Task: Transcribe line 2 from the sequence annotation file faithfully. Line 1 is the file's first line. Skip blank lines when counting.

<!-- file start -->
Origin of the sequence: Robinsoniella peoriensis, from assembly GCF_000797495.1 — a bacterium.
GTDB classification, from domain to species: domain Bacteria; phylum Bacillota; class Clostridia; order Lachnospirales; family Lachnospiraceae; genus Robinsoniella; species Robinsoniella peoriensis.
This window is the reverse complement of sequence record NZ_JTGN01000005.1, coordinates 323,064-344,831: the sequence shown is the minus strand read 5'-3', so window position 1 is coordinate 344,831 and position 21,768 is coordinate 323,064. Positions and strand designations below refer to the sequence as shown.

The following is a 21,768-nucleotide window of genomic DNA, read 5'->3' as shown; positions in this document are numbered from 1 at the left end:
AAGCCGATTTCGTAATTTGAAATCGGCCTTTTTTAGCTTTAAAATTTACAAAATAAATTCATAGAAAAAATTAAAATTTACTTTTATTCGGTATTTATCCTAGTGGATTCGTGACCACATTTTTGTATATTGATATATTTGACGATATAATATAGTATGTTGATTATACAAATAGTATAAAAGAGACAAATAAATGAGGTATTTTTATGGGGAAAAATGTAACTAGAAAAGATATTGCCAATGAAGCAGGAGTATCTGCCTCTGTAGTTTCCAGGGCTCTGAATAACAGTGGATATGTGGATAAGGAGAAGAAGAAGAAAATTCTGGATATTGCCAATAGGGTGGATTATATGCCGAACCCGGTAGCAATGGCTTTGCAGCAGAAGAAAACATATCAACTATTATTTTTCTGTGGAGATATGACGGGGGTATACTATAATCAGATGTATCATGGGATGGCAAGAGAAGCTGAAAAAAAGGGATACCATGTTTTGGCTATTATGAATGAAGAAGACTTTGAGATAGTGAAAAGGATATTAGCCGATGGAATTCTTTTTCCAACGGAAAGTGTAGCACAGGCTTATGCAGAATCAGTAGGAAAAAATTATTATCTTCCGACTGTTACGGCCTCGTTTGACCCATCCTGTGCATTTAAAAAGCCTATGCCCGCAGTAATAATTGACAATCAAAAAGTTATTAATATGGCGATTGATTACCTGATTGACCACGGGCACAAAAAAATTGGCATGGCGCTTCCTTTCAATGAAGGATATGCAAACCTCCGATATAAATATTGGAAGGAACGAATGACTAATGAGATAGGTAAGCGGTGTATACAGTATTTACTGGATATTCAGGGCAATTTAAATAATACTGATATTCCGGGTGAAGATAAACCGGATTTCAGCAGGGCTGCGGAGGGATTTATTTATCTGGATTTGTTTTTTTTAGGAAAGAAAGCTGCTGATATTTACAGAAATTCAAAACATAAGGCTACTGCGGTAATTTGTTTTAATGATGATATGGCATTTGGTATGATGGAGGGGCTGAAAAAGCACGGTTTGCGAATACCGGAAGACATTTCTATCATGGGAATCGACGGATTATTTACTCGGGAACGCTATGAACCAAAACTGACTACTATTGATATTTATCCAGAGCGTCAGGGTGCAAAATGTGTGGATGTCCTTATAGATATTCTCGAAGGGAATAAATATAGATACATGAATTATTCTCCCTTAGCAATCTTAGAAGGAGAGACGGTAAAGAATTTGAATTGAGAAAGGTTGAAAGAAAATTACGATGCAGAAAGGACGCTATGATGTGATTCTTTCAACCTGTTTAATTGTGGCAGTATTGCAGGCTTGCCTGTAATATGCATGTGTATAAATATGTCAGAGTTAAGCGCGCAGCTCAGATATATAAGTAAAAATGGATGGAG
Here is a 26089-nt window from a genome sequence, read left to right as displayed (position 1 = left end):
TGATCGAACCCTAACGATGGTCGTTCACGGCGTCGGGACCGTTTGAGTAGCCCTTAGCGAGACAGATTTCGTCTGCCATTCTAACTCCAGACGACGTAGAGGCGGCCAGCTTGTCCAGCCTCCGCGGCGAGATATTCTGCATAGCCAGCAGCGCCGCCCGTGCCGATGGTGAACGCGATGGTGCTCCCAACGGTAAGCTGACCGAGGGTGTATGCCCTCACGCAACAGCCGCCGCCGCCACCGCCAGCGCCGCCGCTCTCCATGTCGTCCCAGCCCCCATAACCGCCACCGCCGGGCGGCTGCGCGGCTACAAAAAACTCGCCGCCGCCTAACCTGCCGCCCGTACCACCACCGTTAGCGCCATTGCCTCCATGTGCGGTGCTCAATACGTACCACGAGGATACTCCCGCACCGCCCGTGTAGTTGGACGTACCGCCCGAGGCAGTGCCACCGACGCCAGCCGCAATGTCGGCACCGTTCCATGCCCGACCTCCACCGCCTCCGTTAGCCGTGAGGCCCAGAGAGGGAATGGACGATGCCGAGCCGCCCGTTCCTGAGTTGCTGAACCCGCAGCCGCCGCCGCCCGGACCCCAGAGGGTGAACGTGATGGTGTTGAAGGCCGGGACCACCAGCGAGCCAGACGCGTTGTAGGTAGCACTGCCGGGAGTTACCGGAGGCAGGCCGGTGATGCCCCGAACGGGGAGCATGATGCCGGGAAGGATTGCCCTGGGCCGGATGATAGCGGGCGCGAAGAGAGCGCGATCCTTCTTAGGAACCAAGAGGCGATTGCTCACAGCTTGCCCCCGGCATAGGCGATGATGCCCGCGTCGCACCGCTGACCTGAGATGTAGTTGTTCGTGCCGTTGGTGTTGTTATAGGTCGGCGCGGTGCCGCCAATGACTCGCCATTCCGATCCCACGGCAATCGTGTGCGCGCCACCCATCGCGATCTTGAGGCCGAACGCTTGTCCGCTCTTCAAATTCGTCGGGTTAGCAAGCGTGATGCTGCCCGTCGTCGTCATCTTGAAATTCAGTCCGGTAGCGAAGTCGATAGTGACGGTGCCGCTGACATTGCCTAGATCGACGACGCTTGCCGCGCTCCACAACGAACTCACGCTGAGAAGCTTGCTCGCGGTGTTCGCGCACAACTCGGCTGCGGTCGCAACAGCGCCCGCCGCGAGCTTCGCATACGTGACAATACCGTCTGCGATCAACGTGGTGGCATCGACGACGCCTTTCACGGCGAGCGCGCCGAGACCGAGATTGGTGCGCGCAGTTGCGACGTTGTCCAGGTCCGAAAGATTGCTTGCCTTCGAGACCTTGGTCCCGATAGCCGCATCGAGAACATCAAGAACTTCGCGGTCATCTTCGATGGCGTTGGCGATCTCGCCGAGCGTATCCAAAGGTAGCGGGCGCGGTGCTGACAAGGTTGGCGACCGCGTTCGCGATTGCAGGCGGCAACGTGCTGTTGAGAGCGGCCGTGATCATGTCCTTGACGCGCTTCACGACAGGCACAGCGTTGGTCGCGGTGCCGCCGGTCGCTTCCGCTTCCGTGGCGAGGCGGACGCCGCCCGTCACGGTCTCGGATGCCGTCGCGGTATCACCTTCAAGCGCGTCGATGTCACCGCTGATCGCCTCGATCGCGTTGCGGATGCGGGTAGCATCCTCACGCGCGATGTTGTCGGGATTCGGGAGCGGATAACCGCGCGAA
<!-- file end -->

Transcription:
GTDB classification, from domain to species: domain Bacteria; phylum Bacillota; class Clostridia; order Lachnospirales; family Lachnospiraceae; genus Robinsoniella; species Robinsoniella peoriensis.